Tarot Art and History Tour of Northern Italy – Sep 23 to Oct 6, 2012

December 1st, 2011 § 0 comments § permalink

Tarot Piedmont Il Matto

Talk about a vacation designed in Tarot heaven, this is it – the 2nd Tarot Tour through northern Italy with Arnell Ando, Michael McAteer, and Mary K Greer. Two full weeks of Tarot in the beautiful country of its birth.

It all starts in Milan at the Castello Sforzesco (Visconti Castle) where legend has it that the cards were first ‘found’ in an abandoned well.

There will be visits with Italian artists, publishers and scholars, and a special stop at the shop of Osvaldo Menegazzi – Il Meneghello. His shop looks like it’s worth the trip alone.

Then it’s on to the Renaissance village of Fererra, and then three days in Bologna led by Museo dei Tarocchi’s own Morena Poltronieri.

Next stop will be the Tuscany region, with a stay at an ancient castle. Then on to Florence, Pienza, and the Medieval city of Siena.

A Tarot tour of Italy wouldn’t be complete without a visit to the magical Tarot Garden of Niki De Saint Phalle, and this tour doesn’t disappoint.

If it weren’t amazing enough to get a chance to see these incredible Tarot sculptures, being there in such great Tarot company will only make it that much more exciting.

In fact the whole holiday is almost too great to believe. I would just love to be there!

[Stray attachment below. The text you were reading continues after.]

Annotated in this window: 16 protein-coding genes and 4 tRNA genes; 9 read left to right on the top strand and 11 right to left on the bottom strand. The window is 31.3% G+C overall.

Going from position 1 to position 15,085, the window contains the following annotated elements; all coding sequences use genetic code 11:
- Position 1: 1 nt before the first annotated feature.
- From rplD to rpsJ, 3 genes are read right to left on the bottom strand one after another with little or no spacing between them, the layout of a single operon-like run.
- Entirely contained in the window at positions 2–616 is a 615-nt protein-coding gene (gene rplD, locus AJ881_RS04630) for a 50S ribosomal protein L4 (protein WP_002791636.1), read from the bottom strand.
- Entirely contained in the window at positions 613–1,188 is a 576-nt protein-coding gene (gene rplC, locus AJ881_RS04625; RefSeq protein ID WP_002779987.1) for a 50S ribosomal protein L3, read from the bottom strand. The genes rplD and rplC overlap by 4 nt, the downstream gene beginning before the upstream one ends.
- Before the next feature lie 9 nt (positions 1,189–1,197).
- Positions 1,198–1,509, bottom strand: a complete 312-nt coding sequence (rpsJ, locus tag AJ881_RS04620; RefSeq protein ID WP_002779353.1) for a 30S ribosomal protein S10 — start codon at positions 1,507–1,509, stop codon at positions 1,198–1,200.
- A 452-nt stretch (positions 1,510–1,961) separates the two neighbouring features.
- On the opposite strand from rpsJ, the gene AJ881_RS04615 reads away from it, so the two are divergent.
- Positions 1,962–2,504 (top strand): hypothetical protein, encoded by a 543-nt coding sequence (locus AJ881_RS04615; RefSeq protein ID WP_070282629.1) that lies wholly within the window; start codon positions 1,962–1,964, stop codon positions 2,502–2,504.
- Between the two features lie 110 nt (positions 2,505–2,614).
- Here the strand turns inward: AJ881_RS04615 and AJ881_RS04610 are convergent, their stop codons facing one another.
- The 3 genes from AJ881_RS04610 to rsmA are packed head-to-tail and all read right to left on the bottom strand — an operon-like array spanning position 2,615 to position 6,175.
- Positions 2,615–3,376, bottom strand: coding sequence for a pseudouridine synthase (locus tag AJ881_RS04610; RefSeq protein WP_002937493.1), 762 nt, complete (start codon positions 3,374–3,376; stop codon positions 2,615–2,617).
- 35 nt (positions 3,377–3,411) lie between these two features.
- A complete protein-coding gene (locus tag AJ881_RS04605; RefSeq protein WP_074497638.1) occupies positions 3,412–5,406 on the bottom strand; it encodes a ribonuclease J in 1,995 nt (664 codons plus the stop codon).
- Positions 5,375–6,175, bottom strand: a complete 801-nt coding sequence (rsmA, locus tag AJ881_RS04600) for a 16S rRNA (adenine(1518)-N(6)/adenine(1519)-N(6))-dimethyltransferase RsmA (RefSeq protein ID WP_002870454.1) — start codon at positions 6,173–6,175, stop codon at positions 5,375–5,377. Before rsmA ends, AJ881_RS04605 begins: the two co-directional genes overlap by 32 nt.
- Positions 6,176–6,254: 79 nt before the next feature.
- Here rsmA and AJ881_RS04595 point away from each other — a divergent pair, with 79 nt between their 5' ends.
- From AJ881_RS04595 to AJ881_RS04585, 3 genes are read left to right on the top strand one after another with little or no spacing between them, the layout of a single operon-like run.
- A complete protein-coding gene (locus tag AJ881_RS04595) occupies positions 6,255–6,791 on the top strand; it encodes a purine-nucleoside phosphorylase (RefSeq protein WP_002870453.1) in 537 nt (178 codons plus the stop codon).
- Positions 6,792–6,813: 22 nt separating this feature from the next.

If you think you’re interested in going, contact Arnell Ando for more details.

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Abiding in the Sanctuary – special first edition

November 29th, 2011 § 1 comment § permalink

Arthur Edward Waite

Arthur E Waite

Marcus Katz and Tali Goodwin’s new book about Arthur E Waite’s ‘other’ Tarot deck is finally out, or at least the limited first edition is ready to print.

It’s called Abiding in the Sanctuary: The Waite-Trinick Tarot A Christian Mystical Tarot (1917-1923) and promises to shed light on an important piece of Tarot history.

I posted about the book a while back while it was still in production. It explores the story behind the 23 Tarot images Waite commissioned stained-glass artist J.B. Trinick to create.

There are over 80 colour and black and white plates in the book, commentary on the images, biographies of the main players, and a peek into Waite’s mystical system for spiritual development.

Only 250 copies of this first edition will be made, so it’s kind of special. I decided to treat myself to an early Christmas present and ordered one. I can barely wait to see it.